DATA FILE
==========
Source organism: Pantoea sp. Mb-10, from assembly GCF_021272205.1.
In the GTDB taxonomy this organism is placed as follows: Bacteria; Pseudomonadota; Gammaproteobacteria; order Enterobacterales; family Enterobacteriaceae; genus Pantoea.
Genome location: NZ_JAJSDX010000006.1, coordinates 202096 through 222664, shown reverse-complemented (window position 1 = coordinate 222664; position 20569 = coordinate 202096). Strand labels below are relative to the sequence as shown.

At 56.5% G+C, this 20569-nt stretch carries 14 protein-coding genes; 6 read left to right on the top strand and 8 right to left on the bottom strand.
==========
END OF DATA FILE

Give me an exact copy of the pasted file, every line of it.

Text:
Source organism: Pantoea sp. Mb-10, from assembly GCF_021272205.1.
In the GTDB taxonomy this organism is placed as follows: Bacteria; Pseudomonadota; Gammaproteobacteria; order Enterobacterales; family Enterobacteriaceae; genus Pantoea.
Genome location: NZ_JAJSDX010000006.1, coordinates 202096 through 222664, shown reverse-complemented (window position 1 = coordinate 222664; position 20569 = coordinate 202096). Strand labels below are relative to the sequence as shown.

At 56.5% G+C, this 20569-nt stretch carries 14 protein-coding genes; 6 read left to right on the top strand and 8 right to left on the bottom strand.